Klin Monbl Augenheilkd 2020; 237(04): 454-457
DOI: 10.1055/a-1081-1635
Klinische Studie
Georg Thieme Verlag KG Stuttgart · New York

Recurrent Blood Pressure Rise after Treatment with Anti-vascular Endothelial Growth Factor Agents

Wiederholter Blutdruckanstieg nach Injektionen mit Anti-vascular endothelial Growth Factor
Iris Wyssmüller
Department of Ophthalmology, Inselspital Universitätsspital Bern, Bern, Switzerland
,
Karen Schaal
Department of Ophthalmology, Inselspital Universitätsspital Bern, Bern, Switzerland
,
Sebastian Wolf
Department of Ophthalmology, Inselspital Universitätsspital Bern, Bern, Switzerland
,
Martin Zinkernagel
Department of Ophthalmology, Inselspital Universitätsspital Bern, Bern, Switzerland
› Author Affiliations
Further Information

Correspondence

Iris Wyssmüller
Inselspital Universitätsspital Bern
Department of Ophthalmology
Freiburgstrasse 1
3010 Bern
Switzerland   
Phone: + 41 7 94 78 41 99   
Fax: + 41 3 16 64 47 79   

Publication History

received 24 June 2019

accepted 07 December 2019

Publication Date:
24 February 2020 (online)

 

Abstract

Background It has previously been shown that the process of anti-vascular endothelial growth factor (VEGF) injections can lead to a significant increase of blood pressure. The aim of this study was to investigate whether this blood pressure increase was reproducible with repeated anti-VEGF injections.

Patients and Methods Patients with a systolic blood pressure of ≥ 180 mmHg during previous injections who were scheduled for further injections were asked to participate in this study. Systolic as well as diastolic blood pressure was measured before, during, and after the intravitreal injection process.

Results Thirty-nine patients (21 females, 18 males) with a mean age of 75 years (range 34 – 94 years) were included in this extension of the FEAR study. At first, clinical systolic blood pressure rose from an average of 157.3 ± 5.9 mmHg to 175 ± 6.7 mmHg at the time of the injection process (p < 0.01). Diastolic blood pressure rose from an average of 75.72 ± 4.2 mmHg to 84.44 ± 7.3 mmHg (p < 0.13) at the time of the injection process. Overall, the majority of the participants (56%, N = 22) had a systolic blood pressure of ≥ 180 mmHg.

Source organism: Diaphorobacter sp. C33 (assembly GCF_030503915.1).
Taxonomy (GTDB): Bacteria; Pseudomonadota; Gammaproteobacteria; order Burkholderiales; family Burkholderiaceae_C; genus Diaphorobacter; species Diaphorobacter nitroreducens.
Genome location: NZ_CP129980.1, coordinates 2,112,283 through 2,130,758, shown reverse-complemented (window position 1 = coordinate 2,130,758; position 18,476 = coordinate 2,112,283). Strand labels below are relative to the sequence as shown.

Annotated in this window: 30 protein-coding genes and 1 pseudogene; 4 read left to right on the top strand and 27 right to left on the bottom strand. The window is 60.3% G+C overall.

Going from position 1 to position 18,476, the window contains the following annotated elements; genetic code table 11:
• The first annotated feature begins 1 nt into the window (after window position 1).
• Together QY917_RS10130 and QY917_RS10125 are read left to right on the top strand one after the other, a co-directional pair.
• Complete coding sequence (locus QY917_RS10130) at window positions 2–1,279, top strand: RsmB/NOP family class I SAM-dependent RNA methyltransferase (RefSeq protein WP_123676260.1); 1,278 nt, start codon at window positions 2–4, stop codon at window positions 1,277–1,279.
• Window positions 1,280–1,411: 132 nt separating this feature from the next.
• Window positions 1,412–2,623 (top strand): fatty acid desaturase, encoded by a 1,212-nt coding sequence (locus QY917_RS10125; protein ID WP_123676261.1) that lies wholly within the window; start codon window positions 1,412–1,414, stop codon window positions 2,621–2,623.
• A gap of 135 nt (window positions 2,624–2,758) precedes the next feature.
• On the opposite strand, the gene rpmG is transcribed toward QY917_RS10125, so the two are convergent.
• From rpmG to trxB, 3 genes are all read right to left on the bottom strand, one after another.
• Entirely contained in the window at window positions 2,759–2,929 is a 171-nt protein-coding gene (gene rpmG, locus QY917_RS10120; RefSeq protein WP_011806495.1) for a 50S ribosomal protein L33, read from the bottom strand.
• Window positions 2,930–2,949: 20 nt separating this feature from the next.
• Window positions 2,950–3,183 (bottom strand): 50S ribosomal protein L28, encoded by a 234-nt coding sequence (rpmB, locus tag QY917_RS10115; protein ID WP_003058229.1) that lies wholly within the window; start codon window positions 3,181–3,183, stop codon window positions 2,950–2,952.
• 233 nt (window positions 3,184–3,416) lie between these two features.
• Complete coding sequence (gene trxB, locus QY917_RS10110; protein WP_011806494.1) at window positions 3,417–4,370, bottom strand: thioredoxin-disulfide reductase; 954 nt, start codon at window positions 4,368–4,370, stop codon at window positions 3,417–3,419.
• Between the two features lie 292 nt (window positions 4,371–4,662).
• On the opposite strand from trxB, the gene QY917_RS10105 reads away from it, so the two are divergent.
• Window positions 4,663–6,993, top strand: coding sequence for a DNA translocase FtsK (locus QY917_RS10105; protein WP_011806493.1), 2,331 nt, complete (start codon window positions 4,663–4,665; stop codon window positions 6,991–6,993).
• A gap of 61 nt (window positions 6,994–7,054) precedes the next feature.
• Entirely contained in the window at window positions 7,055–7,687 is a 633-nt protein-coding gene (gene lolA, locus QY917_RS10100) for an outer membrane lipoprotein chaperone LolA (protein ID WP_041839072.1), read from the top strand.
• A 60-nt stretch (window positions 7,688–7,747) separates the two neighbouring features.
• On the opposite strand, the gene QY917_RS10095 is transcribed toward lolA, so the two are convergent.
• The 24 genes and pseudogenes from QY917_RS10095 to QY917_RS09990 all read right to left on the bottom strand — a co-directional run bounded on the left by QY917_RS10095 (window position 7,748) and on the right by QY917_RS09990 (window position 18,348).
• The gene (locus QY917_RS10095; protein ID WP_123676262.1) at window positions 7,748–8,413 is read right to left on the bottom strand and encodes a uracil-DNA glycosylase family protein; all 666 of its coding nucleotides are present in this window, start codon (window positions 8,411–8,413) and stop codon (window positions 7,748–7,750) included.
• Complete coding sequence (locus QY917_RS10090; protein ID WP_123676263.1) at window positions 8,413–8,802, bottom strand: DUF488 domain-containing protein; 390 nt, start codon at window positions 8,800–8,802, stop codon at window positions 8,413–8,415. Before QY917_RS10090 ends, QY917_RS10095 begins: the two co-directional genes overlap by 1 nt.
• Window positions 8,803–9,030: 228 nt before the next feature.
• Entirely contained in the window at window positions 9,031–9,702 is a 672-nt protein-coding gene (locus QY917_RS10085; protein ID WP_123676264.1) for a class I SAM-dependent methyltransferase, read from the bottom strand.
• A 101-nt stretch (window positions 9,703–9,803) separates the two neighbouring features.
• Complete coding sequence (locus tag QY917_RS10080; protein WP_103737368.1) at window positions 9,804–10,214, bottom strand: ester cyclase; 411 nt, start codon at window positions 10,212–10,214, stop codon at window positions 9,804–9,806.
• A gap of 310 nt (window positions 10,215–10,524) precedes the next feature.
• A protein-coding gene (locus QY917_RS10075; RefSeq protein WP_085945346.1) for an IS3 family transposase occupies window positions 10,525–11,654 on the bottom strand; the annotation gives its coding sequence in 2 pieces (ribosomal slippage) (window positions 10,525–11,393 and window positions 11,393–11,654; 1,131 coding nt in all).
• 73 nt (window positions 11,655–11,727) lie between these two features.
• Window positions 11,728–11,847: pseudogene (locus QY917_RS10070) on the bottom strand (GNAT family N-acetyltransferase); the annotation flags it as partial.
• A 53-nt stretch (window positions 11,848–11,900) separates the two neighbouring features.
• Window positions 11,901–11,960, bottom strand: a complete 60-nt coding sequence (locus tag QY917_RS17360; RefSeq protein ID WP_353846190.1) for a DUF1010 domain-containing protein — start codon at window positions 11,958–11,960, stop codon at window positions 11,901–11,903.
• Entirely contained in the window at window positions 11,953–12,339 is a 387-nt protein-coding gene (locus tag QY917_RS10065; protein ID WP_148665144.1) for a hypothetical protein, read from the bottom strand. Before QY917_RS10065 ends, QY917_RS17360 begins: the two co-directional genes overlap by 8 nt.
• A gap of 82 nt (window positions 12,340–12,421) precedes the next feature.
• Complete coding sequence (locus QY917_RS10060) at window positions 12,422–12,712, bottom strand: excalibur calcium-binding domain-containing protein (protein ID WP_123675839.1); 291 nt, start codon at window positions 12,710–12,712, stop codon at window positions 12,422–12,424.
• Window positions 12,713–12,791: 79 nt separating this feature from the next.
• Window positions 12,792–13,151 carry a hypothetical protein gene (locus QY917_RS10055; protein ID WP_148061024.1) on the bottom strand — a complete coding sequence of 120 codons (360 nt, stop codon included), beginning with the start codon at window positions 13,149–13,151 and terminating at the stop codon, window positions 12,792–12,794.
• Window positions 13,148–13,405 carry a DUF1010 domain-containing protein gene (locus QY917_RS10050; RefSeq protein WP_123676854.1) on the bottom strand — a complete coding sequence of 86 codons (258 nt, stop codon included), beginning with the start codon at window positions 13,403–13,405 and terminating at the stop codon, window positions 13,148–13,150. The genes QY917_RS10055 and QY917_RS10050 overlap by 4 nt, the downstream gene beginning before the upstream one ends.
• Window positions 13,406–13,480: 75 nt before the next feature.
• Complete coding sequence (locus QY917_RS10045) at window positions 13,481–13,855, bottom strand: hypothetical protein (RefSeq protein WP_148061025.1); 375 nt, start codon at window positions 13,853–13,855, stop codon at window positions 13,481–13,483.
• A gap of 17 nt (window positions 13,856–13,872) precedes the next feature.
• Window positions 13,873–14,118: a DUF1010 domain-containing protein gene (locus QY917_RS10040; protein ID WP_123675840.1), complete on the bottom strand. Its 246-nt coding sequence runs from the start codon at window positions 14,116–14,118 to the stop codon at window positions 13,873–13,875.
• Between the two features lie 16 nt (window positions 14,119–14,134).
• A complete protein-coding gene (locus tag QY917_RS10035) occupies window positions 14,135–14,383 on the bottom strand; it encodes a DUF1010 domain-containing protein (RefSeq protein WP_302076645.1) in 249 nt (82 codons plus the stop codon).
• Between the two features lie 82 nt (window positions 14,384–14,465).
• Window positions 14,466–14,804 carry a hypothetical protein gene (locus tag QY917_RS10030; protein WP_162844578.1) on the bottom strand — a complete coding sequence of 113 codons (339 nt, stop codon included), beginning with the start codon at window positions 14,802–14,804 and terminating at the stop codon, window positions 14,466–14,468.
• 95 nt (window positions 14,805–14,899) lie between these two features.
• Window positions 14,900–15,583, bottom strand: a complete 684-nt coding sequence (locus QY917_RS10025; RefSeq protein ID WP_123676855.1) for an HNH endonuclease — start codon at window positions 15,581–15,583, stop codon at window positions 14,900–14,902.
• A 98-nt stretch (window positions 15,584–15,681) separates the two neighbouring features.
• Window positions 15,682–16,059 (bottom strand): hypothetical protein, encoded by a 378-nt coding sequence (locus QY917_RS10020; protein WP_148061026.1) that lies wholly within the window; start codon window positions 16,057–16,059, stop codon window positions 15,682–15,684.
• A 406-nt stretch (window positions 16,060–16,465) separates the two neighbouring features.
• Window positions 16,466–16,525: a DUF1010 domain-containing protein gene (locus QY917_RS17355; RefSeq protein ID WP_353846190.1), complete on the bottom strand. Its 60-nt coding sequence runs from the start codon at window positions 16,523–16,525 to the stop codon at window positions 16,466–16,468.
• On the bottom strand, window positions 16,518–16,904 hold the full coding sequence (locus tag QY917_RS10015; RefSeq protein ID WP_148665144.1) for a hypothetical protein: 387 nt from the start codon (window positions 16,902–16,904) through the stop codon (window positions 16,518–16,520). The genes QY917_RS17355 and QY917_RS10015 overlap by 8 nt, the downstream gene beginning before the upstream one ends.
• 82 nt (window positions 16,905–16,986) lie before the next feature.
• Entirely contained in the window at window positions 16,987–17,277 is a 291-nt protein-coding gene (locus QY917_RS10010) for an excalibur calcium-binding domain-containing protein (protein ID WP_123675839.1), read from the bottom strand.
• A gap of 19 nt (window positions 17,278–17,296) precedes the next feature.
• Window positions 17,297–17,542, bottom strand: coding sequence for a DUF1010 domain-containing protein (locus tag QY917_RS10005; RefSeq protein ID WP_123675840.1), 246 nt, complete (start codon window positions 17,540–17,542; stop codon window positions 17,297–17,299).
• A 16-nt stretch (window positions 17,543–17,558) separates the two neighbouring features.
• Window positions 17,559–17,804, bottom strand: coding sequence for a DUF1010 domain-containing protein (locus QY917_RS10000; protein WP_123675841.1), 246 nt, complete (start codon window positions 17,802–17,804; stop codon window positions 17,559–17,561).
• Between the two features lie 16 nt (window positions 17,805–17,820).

Conclusions Our results show that the blood pressure increase occurs persistently during the injection process in some patients. Repeated episodes of severe hypertension may predispose patients to cardiovascular events, especially those with concomitant cardiovascular risk factors.


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Zusammenfassung

Hintergrund Bereits vorgängig wurde gezeigt, dass der Verabreichungsprozess von Injektionen mit Anti-vascular endothelial Growth Factor (Anti-VEGF) zu einem signifikanten Blutdruckanstieg führen kann. Das Ziel dieser Studie war die Untersuchung der Reproduzierbarkeit dieses Blutdruckanstiegs mit wiederholten Anti-VEGF-Injektionen.

Patienten und Methoden Patienten mit einem systolischen Blutdruckwert ≥ 180 mmHg während vorhergehender Injektionen in der FEAR-Studie, für welche weitere Injektionen geplant waren, wurden gefragt, ob sie an der Studie teilnehmen wollen. Der systolische wie auch der diastolische Blutdruck wurden vor, während und nach dem intravitrealen Injektionsprozess gemessen.

Ergebnisse 39 Patienten (21 Frauen, 18 Männer) mit einem Durchschnittsalter von 75 Jahren (im Alter von 34 bis 94 Jahren) wurden in dieser Erweiterung der FEAR-Studie eingeschlossen. Der systolische Blutdruck stieg ausgehend von einem Mittelwert von 157 ± 5,9 mmHg bei Ankunft der Patienten auf 175 ± 6,7 mmHg zum Zeitpunkt des Injektionsprozesses an (p > 0,01). Der diastolische Blutdruck stieg ausgehend von einem Mittelwert von 75,72 ± 4,2 mmHg bei Ankunft der Patienten auf 84,44 ± 7,3 mmHg zum Zeitpunkt des Injektionsprozesses an (p < 0,13). Insgesamt zeigte die Mehrheit der Teilnehmer (56%, n = 22) einen systolischen Blutdruck von ≥ 180 mmHg.

Schlussfolgerungen Unsere Resultate zeigen, dass der Blutdruckanstieg während des Injektionsprozesses bei einigen Patienten konstant auftritt. Wiederholte Episoden von schwerer Hypertonie können zu kardiovaskulären Ereignissen prädisponieren, besonders bei Patienten mit zusätzlich begleitenden kardiovaskulären Risikofaktoren.


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Background